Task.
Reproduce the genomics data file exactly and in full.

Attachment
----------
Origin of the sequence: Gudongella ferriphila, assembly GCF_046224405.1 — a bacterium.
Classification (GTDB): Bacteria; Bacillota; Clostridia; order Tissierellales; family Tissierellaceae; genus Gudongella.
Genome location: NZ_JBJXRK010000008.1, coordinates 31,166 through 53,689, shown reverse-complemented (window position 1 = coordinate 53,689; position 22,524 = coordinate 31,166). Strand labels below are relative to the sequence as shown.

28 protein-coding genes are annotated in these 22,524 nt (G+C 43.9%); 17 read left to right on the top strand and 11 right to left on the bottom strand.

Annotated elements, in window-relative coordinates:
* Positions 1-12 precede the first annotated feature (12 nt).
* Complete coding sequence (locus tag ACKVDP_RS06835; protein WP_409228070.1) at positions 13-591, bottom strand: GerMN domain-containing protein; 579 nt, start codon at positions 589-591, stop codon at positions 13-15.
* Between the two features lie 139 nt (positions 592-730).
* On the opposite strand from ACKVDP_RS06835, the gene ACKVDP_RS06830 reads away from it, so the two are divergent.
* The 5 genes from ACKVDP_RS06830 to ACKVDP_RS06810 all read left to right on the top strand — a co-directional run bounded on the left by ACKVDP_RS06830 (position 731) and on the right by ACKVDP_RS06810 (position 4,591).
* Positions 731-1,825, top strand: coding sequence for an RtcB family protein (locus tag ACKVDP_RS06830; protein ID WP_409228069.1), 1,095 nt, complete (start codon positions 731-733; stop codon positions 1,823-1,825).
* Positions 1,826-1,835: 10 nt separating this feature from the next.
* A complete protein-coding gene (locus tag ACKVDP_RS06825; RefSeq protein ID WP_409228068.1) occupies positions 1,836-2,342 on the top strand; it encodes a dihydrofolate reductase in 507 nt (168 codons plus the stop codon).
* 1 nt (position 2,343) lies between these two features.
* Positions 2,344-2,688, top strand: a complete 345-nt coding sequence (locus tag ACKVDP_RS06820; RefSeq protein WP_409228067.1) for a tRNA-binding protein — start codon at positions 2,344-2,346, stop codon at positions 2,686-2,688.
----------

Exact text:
Origin of the sequence: Gudongella ferriphila, assembly GCF_046224405.1 — a bacterium.
Classification (GTDB): Bacteria; Bacillota; Clostridia; order Tissierellales; family Tissierellaceae; genus Gudongella.
Genome location: NZ_JBJXRK010000008.1, coordinates 31,166 through 53,689, shown reverse-complemented (window position 1 = coordinate 53,689; position 22,524 = coordinate 31,166). Strand labels below are relative to the sequence as shown.

28 protein-coding genes are annotated in these 22,524 nt (G+C 43.9%); 17 read left to right on the top strand and 11 right to left on the bottom strand.

Annotated elements, in window-relative coordinates:
* Positions 1-12 precede the first annotated feature (12 nt).
* Complete coding sequence (locus tag ACKVDP_RS06835; protein WP_409228070.1) at positions 13-591, bottom strand: GerMN domain-containing protein; 579 nt, start codon at positions 589-591, stop codon at positions 13-15.
* Between the two features lie 139 nt (positions 592-730).
* On the opposite strand from ACKVDP_RS06835, the gene ACKVDP_RS06830 reads away from it, so the two are divergent.
* The 5 genes from ACKVDP_RS06830 to ACKVDP_RS06810 all read left to right on the top strand — a co-directional run bounded on the left by ACKVDP_RS06830 (position 731) and on the right by ACKVDP_RS06810 (position 4,591).
* Positions 731-1,825, top strand: coding sequence for an RtcB family protein (locus tag ACKVDP_RS06830; protein ID WP_409228069.1), 1,095 nt, complete (start codon positions 731-733; stop codon positions 1,823-1,825).
* Positions 1,826-1,835: 10 nt separating this feature from the next.
* A complete protein-coding gene (locus tag ACKVDP_RS06825; RefSeq protein ID WP_409228068.1) occupies positions 1,836-2,342 on the top strand; it encodes a dihydrofolate reductase in 507 nt (168 codons plus the stop codon).
* 1 nt (position 2,343) lies between these two features.
* Positions 2,344-2,688, top strand: a complete 345-nt coding sequence (locus tag ACKVDP_RS06820; RefSeq protein WP_409228067.1) for a tRNA-binding protein — start codon at positions 2,344-2,346, stop codon at positions 2,686-2,688.